In my last column, I talked about how the inevitable end of the globalization fad would lead to a lot of confusion and failure as The Obliterati, organizations stuck with the belief that the status quo is "inevitable," find a new model.
I described how Roger L. Martin, dean of the University of Torontos School of Management described how we had gotten to this juncture, and I promised to pass along his tips for how to make the change.
As I said, hes the best sort of expert, combining the theoretical with the practical and, most critically, doesnt just describe whats wrong but describes approaches to get to "right."
The element that he believes makes for survival is design, and for a reason Ill get to in a bit, this is a great trend for giving IT people more voice in strategy.
In Martins view, the algorithmic response to competition, the status quos model of incrementally optimizing how we do what we do now, is too constrained, too much like binary code. It uses what I call an engineering mentality.
Martin thinks to be successful, business will have to behave more like designers than engineers, more masters of heuristics—able to decode and apply them—than managers of algoritha.
Hes noted the 21st century presents us with an opportunity to go at what we currently see as mysteries and create new heuristics to decode them.
Both professions are most likely to benefit from the demand for skill sets required for the designer model work in IT. As it happens, truly good analysts and truly good programmers have the best work styles and personal aptitudes to build the organizations that will survive the implosion of the old model.
In his contrast between traditional organizations and design shops it becomes apparent why ITs good systems analysts and good programmers have a vast advantage in adapting to the design model over people who come from other disciplines.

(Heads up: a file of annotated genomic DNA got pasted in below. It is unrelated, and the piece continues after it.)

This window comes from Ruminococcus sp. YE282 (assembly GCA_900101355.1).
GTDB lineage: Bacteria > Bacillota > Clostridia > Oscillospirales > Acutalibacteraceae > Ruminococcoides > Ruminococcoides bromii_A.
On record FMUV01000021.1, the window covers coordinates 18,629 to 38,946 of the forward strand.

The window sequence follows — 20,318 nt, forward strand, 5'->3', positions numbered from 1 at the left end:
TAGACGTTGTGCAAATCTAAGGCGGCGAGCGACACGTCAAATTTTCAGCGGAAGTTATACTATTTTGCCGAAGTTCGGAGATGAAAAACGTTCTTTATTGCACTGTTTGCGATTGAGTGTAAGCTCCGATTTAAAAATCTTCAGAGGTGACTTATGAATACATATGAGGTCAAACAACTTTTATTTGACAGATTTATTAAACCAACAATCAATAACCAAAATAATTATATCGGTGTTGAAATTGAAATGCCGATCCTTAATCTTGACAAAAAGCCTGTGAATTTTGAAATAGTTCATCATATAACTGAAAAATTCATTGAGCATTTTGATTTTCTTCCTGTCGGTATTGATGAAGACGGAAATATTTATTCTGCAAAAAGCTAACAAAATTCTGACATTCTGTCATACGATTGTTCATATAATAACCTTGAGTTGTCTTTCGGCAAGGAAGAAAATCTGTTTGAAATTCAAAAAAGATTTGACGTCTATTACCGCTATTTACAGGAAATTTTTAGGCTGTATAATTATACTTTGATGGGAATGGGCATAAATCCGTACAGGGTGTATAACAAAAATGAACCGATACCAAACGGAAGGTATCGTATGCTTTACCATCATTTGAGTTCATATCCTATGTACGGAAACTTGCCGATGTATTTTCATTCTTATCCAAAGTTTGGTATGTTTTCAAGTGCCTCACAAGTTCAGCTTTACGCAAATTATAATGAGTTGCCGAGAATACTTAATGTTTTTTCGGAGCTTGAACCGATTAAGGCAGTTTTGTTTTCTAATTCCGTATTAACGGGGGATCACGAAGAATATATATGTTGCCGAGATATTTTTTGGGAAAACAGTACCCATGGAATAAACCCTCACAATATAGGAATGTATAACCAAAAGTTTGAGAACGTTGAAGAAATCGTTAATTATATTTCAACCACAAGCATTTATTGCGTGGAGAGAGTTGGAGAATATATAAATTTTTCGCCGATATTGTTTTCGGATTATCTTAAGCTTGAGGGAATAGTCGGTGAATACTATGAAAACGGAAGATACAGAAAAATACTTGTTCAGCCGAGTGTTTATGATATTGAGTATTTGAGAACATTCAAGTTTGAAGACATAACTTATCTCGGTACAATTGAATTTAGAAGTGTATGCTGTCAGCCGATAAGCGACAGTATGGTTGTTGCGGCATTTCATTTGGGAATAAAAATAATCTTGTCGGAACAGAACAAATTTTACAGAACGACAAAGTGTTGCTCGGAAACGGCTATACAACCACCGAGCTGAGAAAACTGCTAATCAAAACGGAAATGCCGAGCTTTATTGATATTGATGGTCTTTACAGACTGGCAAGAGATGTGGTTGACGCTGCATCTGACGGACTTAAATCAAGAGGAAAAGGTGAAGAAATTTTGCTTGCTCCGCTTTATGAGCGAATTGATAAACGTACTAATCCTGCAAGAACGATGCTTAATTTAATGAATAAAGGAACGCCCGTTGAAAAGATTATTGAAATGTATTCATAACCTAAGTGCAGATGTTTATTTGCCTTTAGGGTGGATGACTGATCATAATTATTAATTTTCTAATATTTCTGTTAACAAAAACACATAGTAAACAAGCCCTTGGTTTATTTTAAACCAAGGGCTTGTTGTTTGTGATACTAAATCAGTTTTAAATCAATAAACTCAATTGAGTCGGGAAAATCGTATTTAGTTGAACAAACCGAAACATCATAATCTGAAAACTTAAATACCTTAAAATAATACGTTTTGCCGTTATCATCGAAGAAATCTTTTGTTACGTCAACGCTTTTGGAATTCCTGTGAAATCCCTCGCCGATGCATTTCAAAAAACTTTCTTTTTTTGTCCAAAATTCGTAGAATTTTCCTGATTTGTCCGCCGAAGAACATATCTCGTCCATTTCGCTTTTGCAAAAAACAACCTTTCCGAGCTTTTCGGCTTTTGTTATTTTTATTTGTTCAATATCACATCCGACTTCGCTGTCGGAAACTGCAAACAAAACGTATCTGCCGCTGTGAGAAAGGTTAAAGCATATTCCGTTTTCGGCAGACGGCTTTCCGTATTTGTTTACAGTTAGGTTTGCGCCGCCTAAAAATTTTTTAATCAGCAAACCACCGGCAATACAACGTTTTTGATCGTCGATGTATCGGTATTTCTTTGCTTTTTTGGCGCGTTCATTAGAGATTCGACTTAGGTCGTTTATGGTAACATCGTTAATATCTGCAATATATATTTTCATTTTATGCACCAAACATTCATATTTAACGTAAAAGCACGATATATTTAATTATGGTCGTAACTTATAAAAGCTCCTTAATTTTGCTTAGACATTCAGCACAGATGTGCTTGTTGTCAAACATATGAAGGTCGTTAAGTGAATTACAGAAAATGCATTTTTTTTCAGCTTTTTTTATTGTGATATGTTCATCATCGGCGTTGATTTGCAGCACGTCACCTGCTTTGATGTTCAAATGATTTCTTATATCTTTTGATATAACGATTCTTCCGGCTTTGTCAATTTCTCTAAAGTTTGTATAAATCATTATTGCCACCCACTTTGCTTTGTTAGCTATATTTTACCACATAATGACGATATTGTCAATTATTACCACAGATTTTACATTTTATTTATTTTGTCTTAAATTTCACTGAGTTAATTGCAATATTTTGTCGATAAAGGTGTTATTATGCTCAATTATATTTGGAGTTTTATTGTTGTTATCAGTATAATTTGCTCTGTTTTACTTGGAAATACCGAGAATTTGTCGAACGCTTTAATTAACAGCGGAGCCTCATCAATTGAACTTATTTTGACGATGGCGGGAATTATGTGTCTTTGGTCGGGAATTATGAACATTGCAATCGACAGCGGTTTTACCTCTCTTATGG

In the status quo model, tasks are on-going and assignments permanent until they fall apart. In Martins design shop configuration, there are projects with defined calendar time, exactly like the way most analysts and programmers engage work.
In the status quo model, constraints and s.o.p.s prescribe how problems get solved. In the design shop, attacking a problem starts with the idea that nothing cant be solved, the core reason for systems analysis and IT as a discipline.
Finally, in the old model, status is acquired through large numbers: budget and staff reports. In the designer model, its who gets the most wicked problems to attack (and who beats them down). This is exactly the natural hierarchy that programmers gravitate towards.
Okay, IT stands to lead the organization into the future. But how does Martin suggest we get to the design model and escape the limits imposed by the failing globalization model and the Obliterati?
"You need to first understand and empathize with the businesses making the decisions," Martin writes. "They are caving in because he who runs away lives to fight another day. But if all you do is run, you just do it until you drop. You dont die now, but you have signed your death warrant.
"Its a classic fight or flee reaction, a lot of amygdala in the mix, a lot of fleeing. Lots of companies are stripping out everything that has a chance to create value, and thinking somehow that theyll end up with an end game other than a miserable death. This is not deterministic, but it is accurate."
The first step to respond to this amygdala-driven response is to, as Martin says, "CHILL," to not do the scared thing, which just about guarantees a non-functioning response.
The next step is to contemplate what a pleasant end game would look like, a classic systems analysis aptitude. He says, "think ahead to the desired possible results to give yourself the courage to decide if its the right end game."
Martin uses a real-world example—the Soviet Era Poles and Lithuanians. Most kept hope alive and didnt just say Soviet occupation was "desirable" or "inevitable." "No," he said, "you tell your children theyre bastards, and its all bull, keep the faith and a situation will arise where something good can happen."